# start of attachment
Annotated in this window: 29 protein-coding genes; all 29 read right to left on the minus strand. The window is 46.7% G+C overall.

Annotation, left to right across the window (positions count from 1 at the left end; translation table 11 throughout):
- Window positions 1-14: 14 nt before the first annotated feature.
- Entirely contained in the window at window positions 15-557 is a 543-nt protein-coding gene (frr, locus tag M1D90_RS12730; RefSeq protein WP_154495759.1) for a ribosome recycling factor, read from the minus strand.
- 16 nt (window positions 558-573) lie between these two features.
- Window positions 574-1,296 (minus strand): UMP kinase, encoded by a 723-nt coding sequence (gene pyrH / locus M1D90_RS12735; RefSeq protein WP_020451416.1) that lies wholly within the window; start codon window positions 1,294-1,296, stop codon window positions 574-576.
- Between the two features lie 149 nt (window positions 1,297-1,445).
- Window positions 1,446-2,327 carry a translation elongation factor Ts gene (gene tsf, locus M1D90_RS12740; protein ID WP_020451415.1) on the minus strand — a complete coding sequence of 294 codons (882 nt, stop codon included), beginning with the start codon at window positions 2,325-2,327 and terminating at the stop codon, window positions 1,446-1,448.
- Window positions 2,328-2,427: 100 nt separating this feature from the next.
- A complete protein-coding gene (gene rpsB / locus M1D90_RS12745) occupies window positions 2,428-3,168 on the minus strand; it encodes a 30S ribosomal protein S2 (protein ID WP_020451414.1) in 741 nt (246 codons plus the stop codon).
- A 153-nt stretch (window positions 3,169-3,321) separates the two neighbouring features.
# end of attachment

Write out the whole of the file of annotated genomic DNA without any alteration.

Annotated in this window: 29 protein-coding genes; all 29 read right to left on the minus strand. The window is 46.7% G+C overall.

Annotation, left to right across the window (positions count from 1 at the left end; translation table 11 throughout):
- Window positions 1-14: 14 nt before the first annotated feature.
- Entirely contained in the window at window positions 15-557 is a 543-nt protein-coding gene (frr, locus tag M1D90_RS12730; RefSeq protein WP_154495759.1) for a ribosome recycling factor, read from the minus strand.
- 16 nt (window positions 558-573) lie between these two features.
- Window positions 574-1,296 (minus strand): UMP kinase, encoded by a 723-nt coding sequence (gene pyrH / locus M1D90_RS12735; RefSeq protein WP_020451416.1) that lies wholly within the window; start codon window positions 1,294-1,296, stop codon window positions 574-576.
- Between the two features lie 149 nt (window positions 1,297-1,445).
- Window positions 1,446-2,327 carry a translation elongation factor Ts gene (gene tsf, locus M1D90_RS12740; protein ID WP_020451415.1) on the minus strand — a complete coding sequence of 294 codons (882 nt, stop codon included), beginning with the start codon at window positions 2,325-2,327 and terminating at the stop codon, window positions 1,446-1,448.
- Window positions 2,328-2,427: 100 nt separating this feature from the next.
- A complete protein-coding gene (gene rpsB / locus M1D90_RS12745) occupies window positions 2,428-3,168 on the minus strand; it encodes a 30S ribosomal protein S2 (protein ID WP_020451414.1) in 741 nt (246 codons plus the stop codon).
- A 153-nt stretch (window positions 3,169-3,321) separates the two neighbouring features.